Getting a Job in the Mineral Industry
This site provides links to mineral industry job recruiting web sites, selected mineral industry corporate and government web sites, and economic geology-oriented societies, as well as e-mail contacts for recent graduates or graduate students advised by our faculty that are currently employed in the minerals industry.
The minerals industry is currently in a boom period after 10-15 years of depressed metals prices. Historically high base- and precious-metals prices are currently driving an increase in mineral exploration. These high prices are currently being driven by the increasing demands for metals and mineral products in rapidly developing Asian nations. As well, exploration techniques to find “blind” deposits (mineral deposits that occur at depth in the earth) have not kept pace with the needs for finding new, major deposits or mineral deposit districts.
The minerals industry is a major employer of geologists and geoscientists (e.g. geochemists, geophysicists). Careers in the mineral industry require exceptional knowledge in a wide range of geological disciplines including mineralogy, petrology (igneous, sedimentary, and metamorphic), geochemistry, geophysics, sedimentology and stratigraphy, structural geology, tectonics and volcanology. Superb hand sample mineral and rock identification skills, excellent mapping techniques (at scales ranging from extremely detailed (e.g. 1:100 scale) to regional (1:1,000,000 scale)) and drill core logging techniques, knowledge of geographic information systems (GIS), excellent computer applications skills, a desire to keep current with the geological literature, the ability to travel and work effectively in remote areas, and exceptional people skills are absolute requirements to become an effective and successful economic geologist.
Our recent graduates working in the minerals industry have reported that this industry is currently very actively recruiting and hiring geology majors for contract and full time employment in mineral exploration and mining geologist positions. Most geologists graduating with BS degrees seeking work in the minerals industry should expect to work on a contract basis for at least one to two years before being offered a permanent position. Most permanent position economic geologists have advanced degrees (M.S. or Ph. D). Presently, the minerals industry is literally “starving” for geologist that have excellent field mapping and rock/mineral identification skills…the lack of graduating geologist with sufficient skills in these areas in is in large part due to current educational trends in the geological sciences which emphasize lab-based learning over field based learning (see Richard Sillitoe’s SEG Presidential Perspective titled “Field Skills in Exploration” published in the Society of Economic Geologists Newsletter, No. 38, July 1999, p. 4). Additionally, opportunities for undergraduate students to obtain additional field skills via summer jobs with mineral exploration companies have not generally been available over the past 15 years due to the former poor state of the mineral commodities markets and associated low metal prices.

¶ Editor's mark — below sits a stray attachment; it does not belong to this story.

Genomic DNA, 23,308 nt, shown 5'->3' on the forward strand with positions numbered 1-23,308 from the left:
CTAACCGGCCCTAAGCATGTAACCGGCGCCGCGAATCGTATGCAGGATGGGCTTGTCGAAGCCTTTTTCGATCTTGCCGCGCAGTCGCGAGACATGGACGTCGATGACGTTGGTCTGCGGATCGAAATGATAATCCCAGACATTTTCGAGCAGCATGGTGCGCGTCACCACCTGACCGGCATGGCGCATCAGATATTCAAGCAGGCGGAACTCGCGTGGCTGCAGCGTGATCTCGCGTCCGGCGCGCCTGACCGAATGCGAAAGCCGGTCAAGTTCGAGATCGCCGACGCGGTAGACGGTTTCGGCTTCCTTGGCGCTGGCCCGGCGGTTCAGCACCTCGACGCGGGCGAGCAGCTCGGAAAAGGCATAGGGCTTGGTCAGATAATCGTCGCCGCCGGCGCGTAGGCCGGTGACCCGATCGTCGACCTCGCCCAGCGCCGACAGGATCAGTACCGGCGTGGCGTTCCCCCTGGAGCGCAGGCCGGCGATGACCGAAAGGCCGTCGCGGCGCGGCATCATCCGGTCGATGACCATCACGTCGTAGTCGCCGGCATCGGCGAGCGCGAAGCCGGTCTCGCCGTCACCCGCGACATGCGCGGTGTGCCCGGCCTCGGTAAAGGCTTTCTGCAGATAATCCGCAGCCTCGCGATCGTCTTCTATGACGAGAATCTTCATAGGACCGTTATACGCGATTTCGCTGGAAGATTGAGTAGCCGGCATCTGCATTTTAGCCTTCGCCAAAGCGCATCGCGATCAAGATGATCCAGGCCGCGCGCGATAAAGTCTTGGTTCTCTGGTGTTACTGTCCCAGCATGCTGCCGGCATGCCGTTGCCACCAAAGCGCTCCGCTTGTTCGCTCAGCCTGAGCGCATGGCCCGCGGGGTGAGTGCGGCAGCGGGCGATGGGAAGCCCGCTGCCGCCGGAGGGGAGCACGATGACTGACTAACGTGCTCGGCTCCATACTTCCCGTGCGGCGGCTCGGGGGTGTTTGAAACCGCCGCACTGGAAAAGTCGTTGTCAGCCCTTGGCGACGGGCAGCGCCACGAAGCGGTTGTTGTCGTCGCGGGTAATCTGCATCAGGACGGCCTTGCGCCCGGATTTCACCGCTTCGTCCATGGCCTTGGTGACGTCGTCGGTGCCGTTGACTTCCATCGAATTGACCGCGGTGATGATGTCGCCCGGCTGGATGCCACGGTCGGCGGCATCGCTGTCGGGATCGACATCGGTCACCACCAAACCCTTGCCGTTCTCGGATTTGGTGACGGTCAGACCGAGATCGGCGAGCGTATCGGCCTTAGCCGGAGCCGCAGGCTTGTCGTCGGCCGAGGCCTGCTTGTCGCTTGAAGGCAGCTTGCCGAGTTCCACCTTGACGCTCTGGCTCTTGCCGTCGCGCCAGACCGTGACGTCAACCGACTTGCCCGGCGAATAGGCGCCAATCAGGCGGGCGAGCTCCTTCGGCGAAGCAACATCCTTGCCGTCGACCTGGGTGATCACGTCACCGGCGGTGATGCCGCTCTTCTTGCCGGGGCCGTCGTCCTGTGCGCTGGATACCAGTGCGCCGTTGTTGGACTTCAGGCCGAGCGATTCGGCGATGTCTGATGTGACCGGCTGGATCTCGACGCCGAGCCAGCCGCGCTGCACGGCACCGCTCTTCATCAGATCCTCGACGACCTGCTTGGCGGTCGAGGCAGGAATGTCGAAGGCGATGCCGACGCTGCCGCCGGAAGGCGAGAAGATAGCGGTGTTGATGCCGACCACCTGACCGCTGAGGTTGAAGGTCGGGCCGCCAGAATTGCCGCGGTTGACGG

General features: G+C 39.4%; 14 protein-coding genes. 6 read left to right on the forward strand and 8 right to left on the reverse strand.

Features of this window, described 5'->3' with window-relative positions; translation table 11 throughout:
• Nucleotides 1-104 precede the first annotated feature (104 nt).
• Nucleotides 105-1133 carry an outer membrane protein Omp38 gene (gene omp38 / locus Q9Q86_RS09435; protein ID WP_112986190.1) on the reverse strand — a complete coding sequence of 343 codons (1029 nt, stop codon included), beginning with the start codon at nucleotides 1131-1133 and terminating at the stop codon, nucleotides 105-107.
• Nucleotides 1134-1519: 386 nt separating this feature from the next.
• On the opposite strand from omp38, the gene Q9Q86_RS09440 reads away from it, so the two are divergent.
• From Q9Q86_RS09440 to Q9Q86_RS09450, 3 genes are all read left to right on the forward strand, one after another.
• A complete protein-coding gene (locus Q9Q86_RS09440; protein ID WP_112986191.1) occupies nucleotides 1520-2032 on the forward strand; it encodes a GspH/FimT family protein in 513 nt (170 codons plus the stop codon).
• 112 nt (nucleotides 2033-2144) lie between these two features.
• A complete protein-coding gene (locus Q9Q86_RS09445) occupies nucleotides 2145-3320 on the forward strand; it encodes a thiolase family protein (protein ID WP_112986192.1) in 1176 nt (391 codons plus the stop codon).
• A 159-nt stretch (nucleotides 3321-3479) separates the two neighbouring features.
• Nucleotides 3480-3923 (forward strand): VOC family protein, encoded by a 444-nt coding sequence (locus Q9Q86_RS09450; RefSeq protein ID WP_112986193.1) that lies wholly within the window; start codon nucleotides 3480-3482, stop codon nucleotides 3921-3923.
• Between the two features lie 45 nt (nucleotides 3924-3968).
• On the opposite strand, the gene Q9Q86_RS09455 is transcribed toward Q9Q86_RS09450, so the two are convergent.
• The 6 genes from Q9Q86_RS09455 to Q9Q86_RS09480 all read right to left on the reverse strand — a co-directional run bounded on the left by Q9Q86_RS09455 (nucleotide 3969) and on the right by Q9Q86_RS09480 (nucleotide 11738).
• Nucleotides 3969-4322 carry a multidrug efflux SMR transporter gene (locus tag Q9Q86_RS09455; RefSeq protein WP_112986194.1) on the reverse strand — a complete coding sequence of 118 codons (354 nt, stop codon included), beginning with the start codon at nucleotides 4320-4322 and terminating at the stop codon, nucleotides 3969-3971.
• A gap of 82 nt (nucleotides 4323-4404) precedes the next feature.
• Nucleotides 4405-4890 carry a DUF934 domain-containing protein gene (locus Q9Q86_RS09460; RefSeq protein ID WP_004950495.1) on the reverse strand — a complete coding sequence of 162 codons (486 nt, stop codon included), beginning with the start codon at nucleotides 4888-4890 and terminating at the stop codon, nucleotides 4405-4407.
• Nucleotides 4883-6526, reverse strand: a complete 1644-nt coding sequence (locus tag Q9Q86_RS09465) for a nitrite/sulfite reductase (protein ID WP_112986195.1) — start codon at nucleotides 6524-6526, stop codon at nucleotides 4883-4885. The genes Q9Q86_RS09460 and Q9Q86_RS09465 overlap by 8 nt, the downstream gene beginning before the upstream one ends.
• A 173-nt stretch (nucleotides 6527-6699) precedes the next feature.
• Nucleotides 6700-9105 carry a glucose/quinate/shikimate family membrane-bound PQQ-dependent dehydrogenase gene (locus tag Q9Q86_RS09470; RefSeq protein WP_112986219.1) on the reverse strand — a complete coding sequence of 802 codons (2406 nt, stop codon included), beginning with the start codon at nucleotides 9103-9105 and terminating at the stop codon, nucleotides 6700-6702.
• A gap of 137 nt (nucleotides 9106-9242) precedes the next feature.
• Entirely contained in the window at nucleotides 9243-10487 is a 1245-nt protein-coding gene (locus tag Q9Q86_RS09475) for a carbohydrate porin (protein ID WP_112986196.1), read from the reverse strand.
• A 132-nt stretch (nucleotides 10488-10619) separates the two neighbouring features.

Comments on working in the mining and mineral industry can be found on the following link.
Selected UW Oshkosh Geology alumni working in the mineral industry.
Please feel free to contact with your questions about employment in the mineral industry.
Heidi Drexler, Consulting Geologist
Adam Hoffman, Mine Geologist, Newmont Gold
Jason Odette, Exploration Geologist, BHP-Biliton
Dr. Steve Osterberg, Consulting Geologist
Andrew Turner, Geologist, OMYA California/OMYA Arizona, Inc.
Jordan Wilson, Consulting Geologist
Christopher J. Van Treeck, Senior Geologist, Avalon Development Corporation
Major mineral industry recruiting web sites
Selected Mineral Industry Corporate Sites / Government Sites
Selected Economic Geology Societies